I am a fifth-year PhD student in the Department of Mathematics at the University of Michigan, Ann Arbor.
I graduated in 2017 from the University of Washington, Seattle, with a B.S. in mathematics and a minor in music.

## Contact info

Email: willdana at umich dot edu
Office: East Hall 3852

## Research

I am broadly interested in combinatorics and representation theory. Specifically, I'm currently studying relationships between Coxeter groups, quiver representations, and representations of preprojective algebras. My advisor is David Speyer.
I've also looked at Brascamp-Lieb inequalities, integral inequalities associated to certain quiver representations, with Harm Derksen.
More broadly, I enjoy any math that involves pictures with arrows in them. Combinatorics and representation theory both fit the bill.

## Writing

• "Stability of stretched root systems, root posets, and shards." The Electronic Journal of Combinatorics, 28(3), 2021.

One thing that almost all infinite families of finite and affine Coxeter groups have in common is that their Coxeter diagrams are obtained by inserting a long path into a fixed diagram. This paper looks at this "insert a long path" construction for any diagram, and shows how some related constructions (the root poset and the arrangement of shards) stabilize. The original inspiration for this came from wanting a nice uniform description of the bricks of type D preprojective algebras, though this paper is purely combinatorial.

• With David Jekel, Avi Levy, Austin Stromme, and Collin Litterell: "Algebraic Properties of Generalized Graph Laplacians: Resistor Networks, Critical Groups, and Homological Algebra." SIAM J. Discrete Math., 32(2), 1040--1110, 2018. Preprint: arXiv:1604.07075.

This came out of the 2015 REU at the University of Washington. The basic idea is to build up a general foundation for talking about the sandpile group or critical group of a graph, allowing for coefficient rings other than Z, and to connect this to a bunch of other things. I wasn't directly involved with much of this paper, but I computed a lot of examples and worked on the material that became section 7.

• "Seeing Galois Theory on Riemann Surfaces with Dessins d'Enfants." 2017.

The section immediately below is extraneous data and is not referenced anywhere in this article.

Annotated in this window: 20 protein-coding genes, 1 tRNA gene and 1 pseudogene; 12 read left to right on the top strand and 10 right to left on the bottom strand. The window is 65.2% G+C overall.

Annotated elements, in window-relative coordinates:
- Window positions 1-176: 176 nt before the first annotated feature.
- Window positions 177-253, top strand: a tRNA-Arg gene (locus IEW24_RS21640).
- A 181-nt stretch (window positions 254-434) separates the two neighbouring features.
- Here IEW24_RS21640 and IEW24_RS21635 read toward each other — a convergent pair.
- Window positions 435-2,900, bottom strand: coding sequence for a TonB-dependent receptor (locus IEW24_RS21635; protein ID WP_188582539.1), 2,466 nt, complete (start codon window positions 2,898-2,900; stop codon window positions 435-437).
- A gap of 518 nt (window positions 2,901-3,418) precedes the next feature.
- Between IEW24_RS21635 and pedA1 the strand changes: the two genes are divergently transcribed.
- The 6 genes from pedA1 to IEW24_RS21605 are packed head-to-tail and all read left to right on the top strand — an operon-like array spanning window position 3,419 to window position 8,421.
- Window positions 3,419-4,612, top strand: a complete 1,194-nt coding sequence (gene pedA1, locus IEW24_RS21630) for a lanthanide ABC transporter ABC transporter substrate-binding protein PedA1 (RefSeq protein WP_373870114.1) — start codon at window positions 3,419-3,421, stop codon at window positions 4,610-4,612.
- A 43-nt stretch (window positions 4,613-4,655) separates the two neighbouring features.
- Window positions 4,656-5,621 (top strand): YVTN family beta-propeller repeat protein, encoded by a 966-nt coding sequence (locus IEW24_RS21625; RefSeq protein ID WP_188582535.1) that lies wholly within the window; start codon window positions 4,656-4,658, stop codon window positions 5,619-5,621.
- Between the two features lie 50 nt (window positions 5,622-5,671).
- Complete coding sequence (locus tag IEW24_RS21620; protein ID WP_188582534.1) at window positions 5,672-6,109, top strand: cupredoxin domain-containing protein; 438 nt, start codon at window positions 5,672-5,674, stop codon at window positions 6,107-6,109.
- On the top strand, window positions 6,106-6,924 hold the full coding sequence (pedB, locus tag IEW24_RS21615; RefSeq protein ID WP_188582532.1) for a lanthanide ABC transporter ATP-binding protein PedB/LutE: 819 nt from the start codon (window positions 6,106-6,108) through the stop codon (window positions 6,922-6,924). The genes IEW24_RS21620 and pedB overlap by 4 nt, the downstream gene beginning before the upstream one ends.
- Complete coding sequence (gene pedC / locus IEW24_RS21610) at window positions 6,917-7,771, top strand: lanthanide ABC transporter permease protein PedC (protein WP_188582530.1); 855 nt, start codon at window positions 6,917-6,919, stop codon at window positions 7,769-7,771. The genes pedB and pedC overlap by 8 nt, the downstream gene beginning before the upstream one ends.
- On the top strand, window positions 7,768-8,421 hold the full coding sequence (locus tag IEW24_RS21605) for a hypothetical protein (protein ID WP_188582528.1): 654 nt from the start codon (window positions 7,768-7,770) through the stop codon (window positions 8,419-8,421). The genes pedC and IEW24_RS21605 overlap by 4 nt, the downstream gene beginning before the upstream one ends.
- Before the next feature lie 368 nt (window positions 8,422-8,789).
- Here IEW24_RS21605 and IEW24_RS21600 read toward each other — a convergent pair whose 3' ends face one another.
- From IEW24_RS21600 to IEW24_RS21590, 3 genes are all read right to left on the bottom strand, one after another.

My senior thesis, an exposition on dessins d'enfants. Written under the guidance of Professor Jim Morrow. The plan was to explain the arguments in Ernesto Girondo and Gabino GonzĂˇlez-Diez's Introduction to Compact Riemann Surfaces and Dessins d'Enfants in a way I could understand better.

• With David Jekel: A note on critical groups of graphs with dihedral symmetry.

The number of spanning trees of an undirected Cayley graph of the cyclic group of order n is always n times a perfect square. This note arose out of trying to find a nice algebraic explanation of this fact using sandpile groups.

## Teaching

### UM

Fall 2017: Math 105.
Winter 2018: Math 115.
Fall 2018: Math 116.
Winter 2019: Math 116.
Fall 2021: Math 105.
(the latter third of) Winter 2022: Math 115.

### UW

At the University of Washington, I was the TA for the second-year honors calculus sequence in 2015-2016 (Math 334, 335, 336) and 2016-2017 (Math 334, 335, 336).

### Mathcamp

In summer 2019, I was a mentor at Canada/USA Mathcamp. I taught classes on complex projective space, ring theory, quiver representations, and determinants, as well as two- and one-day classes on random spanning trees and matroids.
Here are notes for my class on quiver representations.
Here are notes for my class on determinants.
Here is a note on why the groundskeeper's algorithm for generating uniformly random spanning trees works.
Here are notes on my one-day class on matroids.
Please let me know if you find typos.